The Chicago PMI continues to signal economic recovery for the region, although some business have become worried about rising energy costs
The cost of living in the U.S. increased at a slower pace in March. Reuters

Gasoline production issues and tensions between Iran and Israel have sent U.S. gasoline prices above $4 per gallon in some cities, and prices likely won't fall until October, according to gasoline analysts.

Crude oil rose close to $94 per barrel Monday on the New York Mercantile Exchange, before paring those gains slightly. Brent crude rose to $114.51 on the ICE futures exchange in London in the early afternoon, near a three-month high. The increases will likely affect consumers in the U.S.

"Crude oil always has an impact on the price of the pump," said Gregg Laskoski, an analyst with, a petroleum data firm. "There's simply no way we can expect the price at the pump to come down" in the near term.

Investors continue to fear a conflict between Iran and Israel over the Iranian nuclear program, which would tighten production. Israel's Deputy Foreign Minister, Danny Ayalon, said Sunday on Israel Radio that the United Nations should declare that Iran talks "have failed" and "all options are on the table." The European Union has already enacted sanctions against Iran, which has threatened to respond by blocking the Strait of Hormuz, a waterway that controls around a fifth of the world's oil.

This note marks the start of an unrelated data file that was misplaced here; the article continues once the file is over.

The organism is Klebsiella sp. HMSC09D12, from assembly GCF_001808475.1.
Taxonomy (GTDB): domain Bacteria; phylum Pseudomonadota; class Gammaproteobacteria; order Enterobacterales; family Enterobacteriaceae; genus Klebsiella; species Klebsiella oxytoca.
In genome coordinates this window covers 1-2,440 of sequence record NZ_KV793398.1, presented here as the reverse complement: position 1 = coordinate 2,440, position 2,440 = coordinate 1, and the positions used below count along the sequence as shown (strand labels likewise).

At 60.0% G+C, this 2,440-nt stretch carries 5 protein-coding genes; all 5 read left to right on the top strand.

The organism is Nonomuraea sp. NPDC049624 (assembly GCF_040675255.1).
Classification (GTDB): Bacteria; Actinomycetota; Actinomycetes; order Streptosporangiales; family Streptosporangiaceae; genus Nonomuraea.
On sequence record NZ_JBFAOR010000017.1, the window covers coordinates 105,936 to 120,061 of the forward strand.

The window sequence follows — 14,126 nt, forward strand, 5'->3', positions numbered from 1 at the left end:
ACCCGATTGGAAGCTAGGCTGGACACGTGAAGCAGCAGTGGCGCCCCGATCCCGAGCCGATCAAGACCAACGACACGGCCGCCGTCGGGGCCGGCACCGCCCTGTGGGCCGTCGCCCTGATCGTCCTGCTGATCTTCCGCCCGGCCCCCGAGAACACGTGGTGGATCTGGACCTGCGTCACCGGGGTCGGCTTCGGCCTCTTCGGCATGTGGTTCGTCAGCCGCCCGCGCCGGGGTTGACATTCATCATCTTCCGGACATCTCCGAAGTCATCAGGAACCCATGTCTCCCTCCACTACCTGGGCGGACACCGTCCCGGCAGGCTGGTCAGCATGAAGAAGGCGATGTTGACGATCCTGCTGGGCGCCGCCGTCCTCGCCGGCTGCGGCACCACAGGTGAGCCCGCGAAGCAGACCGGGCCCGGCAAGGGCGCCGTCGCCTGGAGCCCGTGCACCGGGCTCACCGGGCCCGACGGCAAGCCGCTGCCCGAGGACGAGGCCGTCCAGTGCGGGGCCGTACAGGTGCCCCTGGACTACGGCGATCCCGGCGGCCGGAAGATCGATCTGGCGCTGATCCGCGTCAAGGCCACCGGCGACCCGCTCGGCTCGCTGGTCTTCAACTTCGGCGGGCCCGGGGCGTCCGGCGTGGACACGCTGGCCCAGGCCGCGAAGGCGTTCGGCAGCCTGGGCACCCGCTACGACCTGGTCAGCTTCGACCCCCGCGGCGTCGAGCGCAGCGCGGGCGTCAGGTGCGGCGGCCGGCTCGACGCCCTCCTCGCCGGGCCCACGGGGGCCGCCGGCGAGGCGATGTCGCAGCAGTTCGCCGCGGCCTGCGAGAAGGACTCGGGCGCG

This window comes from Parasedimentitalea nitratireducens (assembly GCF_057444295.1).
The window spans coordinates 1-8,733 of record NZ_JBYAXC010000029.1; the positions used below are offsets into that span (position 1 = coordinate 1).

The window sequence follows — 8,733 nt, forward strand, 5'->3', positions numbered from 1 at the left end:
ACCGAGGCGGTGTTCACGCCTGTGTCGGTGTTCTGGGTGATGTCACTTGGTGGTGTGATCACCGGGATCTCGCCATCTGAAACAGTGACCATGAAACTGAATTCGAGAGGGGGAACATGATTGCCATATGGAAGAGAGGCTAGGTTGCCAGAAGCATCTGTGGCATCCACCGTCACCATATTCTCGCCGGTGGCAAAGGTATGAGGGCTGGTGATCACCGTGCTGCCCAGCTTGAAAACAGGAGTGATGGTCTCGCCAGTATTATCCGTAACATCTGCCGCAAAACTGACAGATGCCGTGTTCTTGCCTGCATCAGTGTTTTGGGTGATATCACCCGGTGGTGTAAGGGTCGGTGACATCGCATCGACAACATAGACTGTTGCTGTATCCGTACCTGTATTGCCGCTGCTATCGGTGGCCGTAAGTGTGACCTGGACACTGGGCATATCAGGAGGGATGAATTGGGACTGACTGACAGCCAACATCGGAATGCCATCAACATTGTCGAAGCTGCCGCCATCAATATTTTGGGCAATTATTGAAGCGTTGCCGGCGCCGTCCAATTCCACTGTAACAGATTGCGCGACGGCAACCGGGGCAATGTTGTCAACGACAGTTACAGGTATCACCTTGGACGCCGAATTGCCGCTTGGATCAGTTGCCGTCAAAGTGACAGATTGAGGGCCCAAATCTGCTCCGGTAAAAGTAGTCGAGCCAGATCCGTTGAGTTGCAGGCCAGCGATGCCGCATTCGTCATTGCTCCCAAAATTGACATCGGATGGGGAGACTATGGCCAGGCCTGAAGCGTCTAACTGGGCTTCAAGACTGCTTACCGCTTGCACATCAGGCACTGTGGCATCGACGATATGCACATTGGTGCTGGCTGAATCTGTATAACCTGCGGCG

In addition, U.S. production in the Midwest has been diminished by recent incidents. A pipeline owned by Enbridge Energy Partners LP (NYSE: EES) ruptured on July 27, discharging 50,400 gallons of crude oil. Other refineries in Illinois and Indiana have also closed because of equipment problems.

Nationwide, gas prices have risen five cents over the past week and 25 cents in the past month to around $3.67 per gallon, according to GasBuddy. Chicago had the highest average price of $4.22 per gallon on Monday, while El Pas, Texas, had the lowest price of $3.23, according to its data.

Relief is expected after Labor Day, as fewer Americans travel, lessening demand. As the weather cools, manufacturers can also switch to a cheaper "winter blend" of fuel.

"Historically, we've seen gasoline at their lowest at the fourth quarter of the year," said Laskoski. "We will probably see prices plateau and then come down in October."

But if Iran and Israel go to war, prices could spike.